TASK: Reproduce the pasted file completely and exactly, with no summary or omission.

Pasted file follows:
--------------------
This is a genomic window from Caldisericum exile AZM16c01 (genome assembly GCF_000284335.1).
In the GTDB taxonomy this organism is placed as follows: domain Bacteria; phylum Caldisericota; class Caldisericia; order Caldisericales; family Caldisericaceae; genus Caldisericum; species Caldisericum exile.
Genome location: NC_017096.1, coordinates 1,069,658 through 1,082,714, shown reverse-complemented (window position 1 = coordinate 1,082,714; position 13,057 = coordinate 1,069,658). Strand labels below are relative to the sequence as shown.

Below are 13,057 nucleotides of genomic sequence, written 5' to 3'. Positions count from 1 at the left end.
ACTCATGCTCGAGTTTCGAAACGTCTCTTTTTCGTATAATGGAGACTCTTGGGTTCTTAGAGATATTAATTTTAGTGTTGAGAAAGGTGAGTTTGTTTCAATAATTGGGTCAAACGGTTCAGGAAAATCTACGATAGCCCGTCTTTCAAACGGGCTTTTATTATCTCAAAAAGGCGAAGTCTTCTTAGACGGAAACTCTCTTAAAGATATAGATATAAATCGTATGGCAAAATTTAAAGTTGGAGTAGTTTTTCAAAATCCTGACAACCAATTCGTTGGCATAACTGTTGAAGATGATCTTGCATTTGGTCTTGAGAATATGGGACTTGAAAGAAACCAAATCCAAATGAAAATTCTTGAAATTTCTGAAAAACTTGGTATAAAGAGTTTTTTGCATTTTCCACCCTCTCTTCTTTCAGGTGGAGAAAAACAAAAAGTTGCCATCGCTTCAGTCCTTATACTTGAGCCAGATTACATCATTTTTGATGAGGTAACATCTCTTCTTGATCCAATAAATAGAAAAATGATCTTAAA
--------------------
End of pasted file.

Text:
This is a genomic window from Caldisericum exile AZM16c01 (genome assembly GCF_000284335.1).
In the GTDB taxonomy this organism is placed as follows: domain Bacteria; phylum Caldisericota; class Caldisericia; order Caldisericales; family Caldisericaceae; genus Caldisericum; species Caldisericum exile.
Genome location: NC_017096.1, coordinates 1,069,658 through 1,082,714, shown reverse-complemented (window position 1 = coordinate 1,082,714; position 13,057 = coordinate 1,069,658). Strand labels below are relative to the sequence as shown.

Below are 13,057 nucleotides of genomic sequence, written 5' to 3'. Positions count from 1 at the left end.
ACTCATGCTCGAGTTTCGAAACGTCTCTTTTTCGTATAATGGAGACTCTTGGGTTCTTAGAGATATTAATTTTAGTGTTGAGAAAGGTGAGTTTGTTTCAATAATTGGGTCAAACGGTTCAGGAAAATCTACGATAGCCCGTCTTTCAAACGGGCTTTTATTATCTCAAAAAGGCGAAGTCTTCTTAGACGGAAACTCTCTTAAAGATATAGATATAAATCGTATGGCAAAATTTAAAGTTGGAGTAGTTTTTCAAAATCCTGACAACCAATTCGTTGGCATAACTGTTGAAGATGATCTTGCATTTGGTCTTGAGAATATGGGACTTGAAAGAAACCAAATCCAAATGAAAATTCTTGAAATTTCTGAAAAACTTGGTATAAAGAGTTTTTTGCATTTTCCACCCTCTCTTCTTTCAGGTGGAGAAAAACAAAAAGTTGCCATCGCTTCAGTCCTTATACTTGAGCCAGATTACATCATTTTTGATGAGGTAACATCTCTTCTTGATCCAATAAATAGAAAAATGATCTTAAA